The Levelling will happen in many ways: The levelling of political accountability and responsibility between political leaders and “the people” (Grandees versus Levellers, insiders versus outsiders, elites versus masses). The levelling of institutional power—away from central banks and defunct twentieth-century institutions such as the WTO and IMF and toward new treaties (on risk and monetary policy) and new institutions (for example, a truly effective and powerful climate body and an institution or agreement that oversees cybersecurity). The levelling out of wealth—between rich and poor countries and between the very rich and “the rest,” preferably with “the rest” enjoying both better organic growth and a greater share of this growth. Then the levelling out of power between nations and regions is what the concept of the multipolar world is about, and within it, different regions will have different reserves of power.
The exciting and challenging element of the new era is that it is one where new political templates and parties are either in the process of being created or will need to be created, a world in which a new framework for organic economic growth will need to be discovered, and a world where many artificial stimulants to growth—such as indebtedness and central-bank asset purchases—will need to be pared back. In this emerging multipolar world, many of the international institutions of the twentieth century will become redundant as new formations of nations and new institutional arrangements spring up.
In this sense, the goal of this book is to jump to the next stage in the debate and to set out some ideas and frameworks that will help tease out how public life will evolve in the next fifteen years, what kind of society people in developed and developing countries really want, and how their wishes can be better represented by their elected leaders. My hope is that young and old Rhodes Scholars will be prominent here, and we might agree that the likes of Pete Buttigieg is a sign of this.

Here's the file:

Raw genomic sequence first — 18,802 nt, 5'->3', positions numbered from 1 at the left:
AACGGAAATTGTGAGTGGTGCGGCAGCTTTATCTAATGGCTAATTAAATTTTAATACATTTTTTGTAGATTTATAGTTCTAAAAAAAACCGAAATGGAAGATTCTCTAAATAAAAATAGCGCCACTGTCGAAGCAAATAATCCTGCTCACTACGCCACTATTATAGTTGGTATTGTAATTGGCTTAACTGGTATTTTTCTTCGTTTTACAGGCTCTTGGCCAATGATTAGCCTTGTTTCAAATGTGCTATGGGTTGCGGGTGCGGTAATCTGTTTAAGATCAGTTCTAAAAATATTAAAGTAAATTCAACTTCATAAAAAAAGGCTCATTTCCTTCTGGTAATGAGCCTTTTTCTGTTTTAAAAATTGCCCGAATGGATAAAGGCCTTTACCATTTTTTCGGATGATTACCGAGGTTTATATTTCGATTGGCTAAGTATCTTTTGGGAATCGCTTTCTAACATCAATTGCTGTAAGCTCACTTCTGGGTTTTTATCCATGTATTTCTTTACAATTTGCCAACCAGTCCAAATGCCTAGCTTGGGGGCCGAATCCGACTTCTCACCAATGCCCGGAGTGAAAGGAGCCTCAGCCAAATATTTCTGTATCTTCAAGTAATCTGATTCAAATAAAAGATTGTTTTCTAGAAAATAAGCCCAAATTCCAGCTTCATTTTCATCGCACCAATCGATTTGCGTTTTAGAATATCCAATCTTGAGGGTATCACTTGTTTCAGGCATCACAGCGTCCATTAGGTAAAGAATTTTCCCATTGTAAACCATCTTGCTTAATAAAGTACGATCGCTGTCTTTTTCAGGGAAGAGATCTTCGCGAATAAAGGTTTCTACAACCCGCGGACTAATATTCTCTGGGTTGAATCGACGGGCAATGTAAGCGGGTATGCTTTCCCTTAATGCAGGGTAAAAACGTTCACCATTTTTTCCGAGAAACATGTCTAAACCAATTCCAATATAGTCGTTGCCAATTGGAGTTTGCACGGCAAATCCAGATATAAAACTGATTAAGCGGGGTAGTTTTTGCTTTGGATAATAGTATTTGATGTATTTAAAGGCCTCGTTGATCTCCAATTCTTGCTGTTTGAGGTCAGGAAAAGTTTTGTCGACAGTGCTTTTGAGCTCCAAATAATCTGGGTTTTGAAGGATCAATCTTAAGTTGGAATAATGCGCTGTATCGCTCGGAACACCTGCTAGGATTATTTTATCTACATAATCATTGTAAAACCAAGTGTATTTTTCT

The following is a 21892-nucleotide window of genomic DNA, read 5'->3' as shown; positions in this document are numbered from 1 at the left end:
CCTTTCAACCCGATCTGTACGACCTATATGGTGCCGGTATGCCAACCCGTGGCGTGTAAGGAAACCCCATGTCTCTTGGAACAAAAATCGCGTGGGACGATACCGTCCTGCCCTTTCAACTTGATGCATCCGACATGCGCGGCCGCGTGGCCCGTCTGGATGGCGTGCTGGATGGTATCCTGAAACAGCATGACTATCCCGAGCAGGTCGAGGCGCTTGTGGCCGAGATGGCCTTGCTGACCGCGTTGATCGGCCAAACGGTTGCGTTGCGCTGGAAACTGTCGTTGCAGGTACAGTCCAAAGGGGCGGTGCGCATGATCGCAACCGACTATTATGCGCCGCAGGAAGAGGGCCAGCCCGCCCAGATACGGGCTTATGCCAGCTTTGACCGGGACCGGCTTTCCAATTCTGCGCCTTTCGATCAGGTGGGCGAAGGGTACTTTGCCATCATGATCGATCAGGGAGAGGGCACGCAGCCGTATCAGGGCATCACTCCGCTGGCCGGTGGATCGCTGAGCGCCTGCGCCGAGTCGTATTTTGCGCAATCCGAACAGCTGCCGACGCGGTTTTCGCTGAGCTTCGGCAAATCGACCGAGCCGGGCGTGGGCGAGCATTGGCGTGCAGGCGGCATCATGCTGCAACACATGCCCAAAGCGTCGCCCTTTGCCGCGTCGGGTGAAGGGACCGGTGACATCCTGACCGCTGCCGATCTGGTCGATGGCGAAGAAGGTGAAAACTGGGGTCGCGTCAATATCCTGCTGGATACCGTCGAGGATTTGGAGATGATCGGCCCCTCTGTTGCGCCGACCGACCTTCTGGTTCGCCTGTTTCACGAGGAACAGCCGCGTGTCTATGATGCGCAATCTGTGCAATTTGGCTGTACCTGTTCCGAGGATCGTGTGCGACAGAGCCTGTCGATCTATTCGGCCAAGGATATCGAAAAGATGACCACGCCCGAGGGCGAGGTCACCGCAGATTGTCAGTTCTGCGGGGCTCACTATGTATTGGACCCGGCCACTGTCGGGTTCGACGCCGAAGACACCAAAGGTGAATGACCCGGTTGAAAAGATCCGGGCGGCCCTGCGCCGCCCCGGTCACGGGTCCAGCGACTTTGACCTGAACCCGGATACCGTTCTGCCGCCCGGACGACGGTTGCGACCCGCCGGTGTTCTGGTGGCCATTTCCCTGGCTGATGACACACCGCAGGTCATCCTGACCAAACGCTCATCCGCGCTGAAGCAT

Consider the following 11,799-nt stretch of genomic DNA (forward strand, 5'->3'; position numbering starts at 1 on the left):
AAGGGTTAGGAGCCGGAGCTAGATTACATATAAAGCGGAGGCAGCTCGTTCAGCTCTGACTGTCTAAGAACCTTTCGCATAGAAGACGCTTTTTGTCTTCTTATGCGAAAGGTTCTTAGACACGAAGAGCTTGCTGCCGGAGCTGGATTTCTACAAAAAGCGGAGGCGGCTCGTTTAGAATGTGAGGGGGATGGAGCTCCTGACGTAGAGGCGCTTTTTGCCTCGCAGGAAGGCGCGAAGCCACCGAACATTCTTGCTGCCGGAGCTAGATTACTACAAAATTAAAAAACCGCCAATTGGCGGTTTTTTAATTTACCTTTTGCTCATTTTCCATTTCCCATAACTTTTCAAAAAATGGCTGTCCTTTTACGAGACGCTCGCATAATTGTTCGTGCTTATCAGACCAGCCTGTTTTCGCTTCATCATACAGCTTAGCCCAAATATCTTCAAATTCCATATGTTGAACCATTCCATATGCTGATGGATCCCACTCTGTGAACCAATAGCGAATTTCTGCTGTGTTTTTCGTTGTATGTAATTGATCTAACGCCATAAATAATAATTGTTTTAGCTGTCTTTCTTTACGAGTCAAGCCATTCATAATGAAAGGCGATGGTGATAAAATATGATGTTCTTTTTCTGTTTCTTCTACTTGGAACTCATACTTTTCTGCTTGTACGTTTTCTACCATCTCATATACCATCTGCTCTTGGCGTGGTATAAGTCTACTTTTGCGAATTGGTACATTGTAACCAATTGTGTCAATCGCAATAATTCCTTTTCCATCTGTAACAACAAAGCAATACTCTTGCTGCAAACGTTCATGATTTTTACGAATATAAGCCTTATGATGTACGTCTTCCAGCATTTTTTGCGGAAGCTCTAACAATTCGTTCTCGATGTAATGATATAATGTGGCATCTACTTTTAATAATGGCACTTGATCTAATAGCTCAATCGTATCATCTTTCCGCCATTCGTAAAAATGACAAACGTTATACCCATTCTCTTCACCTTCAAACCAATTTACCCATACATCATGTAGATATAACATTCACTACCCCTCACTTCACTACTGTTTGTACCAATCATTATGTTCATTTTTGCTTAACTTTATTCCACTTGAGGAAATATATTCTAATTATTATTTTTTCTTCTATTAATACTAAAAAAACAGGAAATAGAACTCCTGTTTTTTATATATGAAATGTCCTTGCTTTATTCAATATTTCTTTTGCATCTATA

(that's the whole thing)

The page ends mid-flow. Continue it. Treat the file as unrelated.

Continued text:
In the last chapter I resurrect Alexander Hamilton and ask him what kind of advice he would give to the USA, EU and China. American Rhodes Scholars will know of his many achievements, and the wider Rhodes community will also find him inspiring. I single him out because he was interested in both democracy and the idea of the classical republic (i.e., its institutions and laws) and was keenly aware that they served different purposes. Hamilton was an architect and implementer of intangible infrastructure to such an extent and level of excellence that few historical figures can match him.
So I use “Hamilton” as shorthand for the establishment of institutions, laws, and skill sets needed for countries—or here, regions—to be able to enjoy durable economic growth, high human development, and a stable public life. More than many other groups, I think these factors and principles are dear to the philosophy that drives the Rhodes program.
I hope you will all agree, and more importantly that you will enjoy The Levelling.
Michael O’Sullivan (Ireland & Balliol 1995) is a Rhodes Scholar from Ireland, and obtained M.Phil and D.Phil degrees from Balliol College, he was until recently the chief investment officer at Credit Suisse Wealth Management and is now author of ‘The Levelling’ (PublicAffairs). His email is firstname.lastname@example.org.